Horse symmetry explained by top dressage rider Camille Judet Chéret

What is movement symmetry, why is it important and what are the influencing factors?

What is movement symmetry?

Movement symmetry implies that both forelimbs and both hind limbs are used equivalently, meaning that the footfall timing, stance duration, swing duration and sweep angle of the right forelimb are identical to that of the left forelimb. For the hind limbs the same applies. « The movement symmetry is the prerequisite of the horse training. It is also a main component of the performance assessment by the dressage judge who has to grade the gaits by evaluating their frankness and regularity ».

A sound horse on a straight line and on a flat surface should have symmetrical movements. To measure this, Seaver compares the up-and-down movement and the left-to-right movement of the torso of the horse during the placement of each limb on the ground (figure 1). In a sound horse, these movements should be symmetrical for each limb. « In case of asymmetry during the veterinary visit of an international competition, the horse will probably be barred from participation. If he competes, the horse will be penalized especially in the extensions where is weakness is likely to be all the more flagrant. Movements revealing an asymmetry won’t be given a satisfactory rating ».

However, it’s evident that this rule only applies to symmetrical gaits like walk, trot and pace. Since canter and gallop are asymmetrical gaits, the footfall of the left forelimb will be different from the one of the right forelimb (1). « An asymmetric horse may be limited in many aspects of his learning process and will necessarily be less competitive. Each exercise is likely to suffer from this anomaly. If walk and trot movements are the most affected, this can also occur when the horse is galloping. For example, the change of foot from left to right may be different from the change of foot from right to left in terms of amplitude and/or straightness if the horse is otherwise asymmetric ».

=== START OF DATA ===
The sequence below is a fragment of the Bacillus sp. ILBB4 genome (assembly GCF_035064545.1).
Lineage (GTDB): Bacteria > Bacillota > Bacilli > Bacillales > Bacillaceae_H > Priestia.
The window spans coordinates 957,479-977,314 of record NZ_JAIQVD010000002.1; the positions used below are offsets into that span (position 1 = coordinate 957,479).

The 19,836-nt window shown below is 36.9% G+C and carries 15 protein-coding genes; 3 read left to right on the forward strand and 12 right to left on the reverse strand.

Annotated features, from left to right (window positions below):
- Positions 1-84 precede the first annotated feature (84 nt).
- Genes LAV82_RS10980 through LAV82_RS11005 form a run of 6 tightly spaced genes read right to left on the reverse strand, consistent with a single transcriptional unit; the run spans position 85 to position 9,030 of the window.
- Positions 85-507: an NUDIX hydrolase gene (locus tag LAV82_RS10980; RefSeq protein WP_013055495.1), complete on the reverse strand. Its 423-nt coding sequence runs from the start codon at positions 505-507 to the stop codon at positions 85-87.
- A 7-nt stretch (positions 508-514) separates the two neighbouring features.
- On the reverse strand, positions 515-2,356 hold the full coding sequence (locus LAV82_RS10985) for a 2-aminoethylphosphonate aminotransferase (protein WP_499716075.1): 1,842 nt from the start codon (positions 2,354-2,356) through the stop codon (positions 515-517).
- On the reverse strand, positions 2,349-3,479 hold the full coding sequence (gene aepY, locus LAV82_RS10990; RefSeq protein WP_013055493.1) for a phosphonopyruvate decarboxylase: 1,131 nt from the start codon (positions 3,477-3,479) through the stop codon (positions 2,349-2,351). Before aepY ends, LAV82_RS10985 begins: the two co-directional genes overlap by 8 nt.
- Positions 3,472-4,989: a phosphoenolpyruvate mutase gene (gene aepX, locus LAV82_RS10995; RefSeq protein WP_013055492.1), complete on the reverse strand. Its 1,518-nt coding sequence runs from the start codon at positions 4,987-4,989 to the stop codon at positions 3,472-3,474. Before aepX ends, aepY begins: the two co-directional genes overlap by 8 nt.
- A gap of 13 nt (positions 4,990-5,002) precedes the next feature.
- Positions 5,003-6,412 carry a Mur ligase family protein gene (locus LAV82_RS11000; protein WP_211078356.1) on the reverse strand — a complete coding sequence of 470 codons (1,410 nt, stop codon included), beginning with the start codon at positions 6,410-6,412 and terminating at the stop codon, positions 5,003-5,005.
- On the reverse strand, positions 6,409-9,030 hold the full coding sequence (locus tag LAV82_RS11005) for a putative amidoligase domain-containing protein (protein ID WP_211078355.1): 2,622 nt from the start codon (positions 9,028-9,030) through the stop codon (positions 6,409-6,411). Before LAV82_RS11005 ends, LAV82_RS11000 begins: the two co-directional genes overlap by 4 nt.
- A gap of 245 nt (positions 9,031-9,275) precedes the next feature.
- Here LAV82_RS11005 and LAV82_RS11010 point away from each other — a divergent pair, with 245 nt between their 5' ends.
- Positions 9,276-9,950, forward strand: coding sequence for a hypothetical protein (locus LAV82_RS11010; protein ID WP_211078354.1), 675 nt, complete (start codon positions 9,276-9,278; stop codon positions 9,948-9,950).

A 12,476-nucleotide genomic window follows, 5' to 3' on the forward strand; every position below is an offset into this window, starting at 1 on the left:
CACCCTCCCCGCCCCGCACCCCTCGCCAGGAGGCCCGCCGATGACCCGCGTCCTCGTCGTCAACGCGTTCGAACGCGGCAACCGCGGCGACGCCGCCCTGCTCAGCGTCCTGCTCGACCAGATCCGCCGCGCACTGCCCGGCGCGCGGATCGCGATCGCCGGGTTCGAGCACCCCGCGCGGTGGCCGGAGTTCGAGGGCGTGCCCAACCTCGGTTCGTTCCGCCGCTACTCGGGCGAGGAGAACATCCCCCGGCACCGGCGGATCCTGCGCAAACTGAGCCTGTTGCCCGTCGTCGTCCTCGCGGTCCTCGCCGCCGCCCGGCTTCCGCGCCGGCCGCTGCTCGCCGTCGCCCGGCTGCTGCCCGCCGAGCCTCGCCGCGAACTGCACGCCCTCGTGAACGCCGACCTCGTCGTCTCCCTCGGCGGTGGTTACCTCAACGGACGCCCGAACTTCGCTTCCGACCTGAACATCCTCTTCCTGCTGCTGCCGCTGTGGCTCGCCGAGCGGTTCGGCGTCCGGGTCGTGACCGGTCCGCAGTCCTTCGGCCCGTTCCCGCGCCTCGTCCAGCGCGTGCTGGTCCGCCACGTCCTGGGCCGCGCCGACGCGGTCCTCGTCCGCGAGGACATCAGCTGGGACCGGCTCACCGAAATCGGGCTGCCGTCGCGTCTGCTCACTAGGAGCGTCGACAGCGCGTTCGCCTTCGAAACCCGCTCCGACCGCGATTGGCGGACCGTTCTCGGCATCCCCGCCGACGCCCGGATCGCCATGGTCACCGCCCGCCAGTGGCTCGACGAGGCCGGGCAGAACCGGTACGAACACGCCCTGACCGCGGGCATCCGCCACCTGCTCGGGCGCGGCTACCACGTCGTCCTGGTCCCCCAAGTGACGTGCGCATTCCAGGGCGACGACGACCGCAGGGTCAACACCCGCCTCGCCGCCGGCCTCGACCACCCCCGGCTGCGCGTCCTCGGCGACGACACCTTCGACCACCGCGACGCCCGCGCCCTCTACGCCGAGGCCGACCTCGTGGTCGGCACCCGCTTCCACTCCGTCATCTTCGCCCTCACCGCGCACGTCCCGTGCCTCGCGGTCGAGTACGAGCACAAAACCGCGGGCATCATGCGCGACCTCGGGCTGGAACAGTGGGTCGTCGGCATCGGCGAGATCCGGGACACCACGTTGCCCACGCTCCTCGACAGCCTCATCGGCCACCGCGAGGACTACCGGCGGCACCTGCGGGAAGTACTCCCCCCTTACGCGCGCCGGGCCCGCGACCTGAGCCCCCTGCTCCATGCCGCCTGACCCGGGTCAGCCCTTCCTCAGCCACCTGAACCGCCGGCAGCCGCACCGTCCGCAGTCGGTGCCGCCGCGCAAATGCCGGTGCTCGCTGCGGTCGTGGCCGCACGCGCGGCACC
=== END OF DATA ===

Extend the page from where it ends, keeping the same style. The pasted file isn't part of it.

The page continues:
Figure 1

Why is movement symmetry important?

If a horse moves symmetrical, it will bear the same weight on the left forelimb as the right forelimb and it will bear the same weight on the left hind limb as the right hind limb. Given that most lameness causes pain during weight bearing, horses will bear less weight on the affected limb to relieve the pain (2). « As a rider or coach, it is essential to be cautious about any asymmetry and quickly consult a specialist. Anticipation is essential to ensure that no health problem will endanger the well being of the horse. We must be able to detect any anomaly, quickly track down the cause and take the appropriate measures. In our jargon, if the horse falls to the left is that the pain is located in the right limb. Before questioning his riding and observing the problem from a purely technical point of view, the rider must check that his horse is clinically healthy ».

A threshold of approximately 25% movement asymmetry has been suggested for detecting a problem, meaning that a horse putting 25% less weight on one limb compared to the contralateral limb, might have a problem and may need to see a veterinarian. Seaver measures the weight distribution per leg, which will allow you to detect a problem in early stages. « The later a veterinary problem is considered, the more likely it is to cause complications. An asymmetry may not be observed, be neglected or misinterpreted. Being able to count on an accurate symmetry analysis reduces uncertainty and maximizes the chances of keeping your horse in good shape ».

Figure 2 shows an example of horse putting more weight on the right forelimb, indicating left forelimb lameness.
Figure 2

Factors influencing movement symmetry

Beside lameness other factors can influence movement symmetry.

Symmetry measurements change in different ways when movements in a straight-line versus a circle are compared. When working in a circle, horses tend to lean to the inside of the circle with an angle of up to 20° compared to a straight position. Obviously, this means that the weight distribution of the horse will shift to the inside limbs. The lean angle of the horse’s body also depends on the diameter of the circle and the speed of the horse. Seaver is able to measure all of these parameters, which enables a thorough comparison of data during different exercises and directions. On the other hand, the amount of the lean body angle of the horse can also be used as an indicator of orthopedic problems when speed and diameter are constant. E.g. a horse with a problem on the inside limb will tend to lean less to the inside, to reduce the loading force on that limb.

Another factor that can influence the movement symmetry of the horse is the balance of the rider. If the rider doesn’t sit straight on the horse, the horse will get off-balance and the movement will be asymmetric.

Finally, the surface is very important. To be able to analyze the movement symmetry of the horse adequately, the surface should be flat and regular.

Valérie De Clerck
Doctor of Veterinary Medicine

* Also a big thank you to Camille, top dressage rider, for her precious help in writing this article :)

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